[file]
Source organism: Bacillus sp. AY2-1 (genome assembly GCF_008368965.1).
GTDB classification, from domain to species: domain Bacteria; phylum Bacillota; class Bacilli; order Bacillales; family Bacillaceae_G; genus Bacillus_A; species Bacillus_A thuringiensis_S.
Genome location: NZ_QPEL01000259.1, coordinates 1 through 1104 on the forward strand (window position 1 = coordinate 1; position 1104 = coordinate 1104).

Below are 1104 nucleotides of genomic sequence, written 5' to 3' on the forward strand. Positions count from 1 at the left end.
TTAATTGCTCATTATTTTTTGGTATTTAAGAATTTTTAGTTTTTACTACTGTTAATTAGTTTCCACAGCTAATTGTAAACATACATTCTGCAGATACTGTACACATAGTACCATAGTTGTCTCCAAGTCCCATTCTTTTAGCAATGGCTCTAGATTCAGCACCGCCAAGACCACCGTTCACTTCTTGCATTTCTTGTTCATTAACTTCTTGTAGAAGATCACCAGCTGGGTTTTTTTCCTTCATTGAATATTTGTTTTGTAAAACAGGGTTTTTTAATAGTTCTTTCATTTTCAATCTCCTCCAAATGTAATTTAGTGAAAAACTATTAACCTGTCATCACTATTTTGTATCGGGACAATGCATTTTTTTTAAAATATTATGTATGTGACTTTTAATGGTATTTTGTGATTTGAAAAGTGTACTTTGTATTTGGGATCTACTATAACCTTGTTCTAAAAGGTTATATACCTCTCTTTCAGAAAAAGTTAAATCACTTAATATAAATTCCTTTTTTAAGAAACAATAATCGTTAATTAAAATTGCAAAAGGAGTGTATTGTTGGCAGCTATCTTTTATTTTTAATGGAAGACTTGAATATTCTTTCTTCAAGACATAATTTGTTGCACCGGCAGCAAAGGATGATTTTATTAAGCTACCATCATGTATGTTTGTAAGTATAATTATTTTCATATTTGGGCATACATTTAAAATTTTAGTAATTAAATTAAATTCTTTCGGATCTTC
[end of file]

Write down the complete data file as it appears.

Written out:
Source organism: Bacillus sp. AY2-1 (genome assembly GCF_008368965.1).
GTDB classification, from domain to species: domain Bacteria; phylum Bacillota; class Bacilli; order Bacillales; family Bacillaceae_G; genus Bacillus_A; species Bacillus_A thuringiensis_S.
Genome location: NZ_QPEL01000259.1, coordinates 1 through 1104 on the forward strand (window position 1 = coordinate 1; position 1104 = coordinate 1104).

Below are 1104 nucleotides of genomic sequence, written 5' to 3' on the forward strand. Positions count from 1 at the left end.
TTAATTGCTCATTATTTTTTGGTATTTAAGAATTTTTAGTTTTTACTACTGTTAATTAGTTTCCACAGCTAATTGTAAACATACATTCTGCAGATACTGTACACATAGTACCATAGTTGTCTCCAAGTCCCATTCTTTTAGCAATGGCTCTAGATTCAGCACCGCCAAGACCACCGTTCACTTCTTGCATTTCTTGTTCATTAACTTCTTGTAGAAGATCACCAGCTGGGTTTTTTTCCTTCATTGAATATTTGTTTTGTAAAACAGGGTTTTTTAATAGTTCTTTCATTTTCAATCTCCTCCAAATGTAATTTAGTGAAAAACTATTAACCTGTCATCACTATTTTGTATCGGGACAATGCATTTTTTTTAAAATATTATGTATGTGACTTTTAATGGTATTTTGTGATTTGAAAAGTGTACTTTGTATTTGGGATCTACTATAACCTTGTTCTAAAAGGTTATATACCTCTCTTTCAGAAAAAGTTAAATCACTTAATATAAATTCCTTTTTTAAGAAACAATAATCGTTAATTAAAATTGCAAAAGGAGTGTATTGTTGGCAGCTATCTTTTATTTTTAATGGAAGACTTGAATATTCTTTCTTCAAGACATAATTTGTTGCACCGGCAGCAAAGGATGATTTTATTAAGCTACCATCATGTATGTTTGTAAGTATAATTATTTTCATATTTGGGCATACATTTAAAATTTTAGTAATTAAATTAAATTCTTTCGGATCTTC